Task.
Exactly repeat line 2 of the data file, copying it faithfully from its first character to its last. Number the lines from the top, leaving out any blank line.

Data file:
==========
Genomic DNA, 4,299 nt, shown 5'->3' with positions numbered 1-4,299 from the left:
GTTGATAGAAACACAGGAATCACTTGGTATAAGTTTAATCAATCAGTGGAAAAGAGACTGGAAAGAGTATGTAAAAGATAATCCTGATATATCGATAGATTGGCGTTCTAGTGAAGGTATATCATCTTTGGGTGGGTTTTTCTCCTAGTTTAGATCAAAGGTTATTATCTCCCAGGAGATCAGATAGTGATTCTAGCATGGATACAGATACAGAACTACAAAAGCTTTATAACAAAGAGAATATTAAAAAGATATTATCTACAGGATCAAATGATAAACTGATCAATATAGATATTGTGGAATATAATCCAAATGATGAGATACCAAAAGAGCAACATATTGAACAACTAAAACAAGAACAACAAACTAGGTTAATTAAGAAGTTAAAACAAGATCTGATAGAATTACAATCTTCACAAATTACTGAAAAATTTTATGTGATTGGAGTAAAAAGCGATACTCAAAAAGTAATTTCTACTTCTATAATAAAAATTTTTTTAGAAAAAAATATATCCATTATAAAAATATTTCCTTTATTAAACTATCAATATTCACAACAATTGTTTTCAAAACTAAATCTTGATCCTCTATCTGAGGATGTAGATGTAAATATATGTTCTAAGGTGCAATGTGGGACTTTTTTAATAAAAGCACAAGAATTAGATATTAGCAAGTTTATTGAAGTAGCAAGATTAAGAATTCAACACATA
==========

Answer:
GTTGATAGAAACACAGGAATCACTTGGTATAAGTTTAATCAATCAGTGGAAAAGAGACTGGAAAGAGTATGTAAAAGATAATCCTGATATATCGATAGATTGGCGTTCTAGTGAAGGTATATCATCTTTGGGTGGGTTTTTCTCCTAGTTTAGATCAAAGGTTATTATCTCCCAGGAGATCAGATAGTGATTCTAGCATGGATACAGATACAGAACTACAAAAGCTTTATAACAAAGAGAATATTAAAAAGATATTATCTACAGGATCAAATGATAAACTGATCAATATAGATATTGTGGAATATAATCCAAATGATGAGATACCAAAAGAGCAACATATTGAACAACTAAAACAAGAACAACAAACTAGGTTAATTAAGAAGTTAAAACAAGATCTGATAGAATTACAATCTTCACAAATTACTGAAAAATTTTATGTGATTGGAGTAAAAAGCGATACTCAAAAAGTAATTTCTACTTCTATAATAAAAATTTTTTTAGAAAAAAATATATCCATTATAAAAATATTTCCTTTATTAAACTATCAATATTCACAACAATTGTTTTCAAAACTAAATCTTGATCCTCTATCTGAGGATGTAGATGTAAATATATGTTCTAAGGTGCAATGTGGGACTTTTTTAATAAAAGCACAAGAATTAGATATTAGCAAGTTTATTGAAGTAGCAAGATTAAGAATTCAACACATA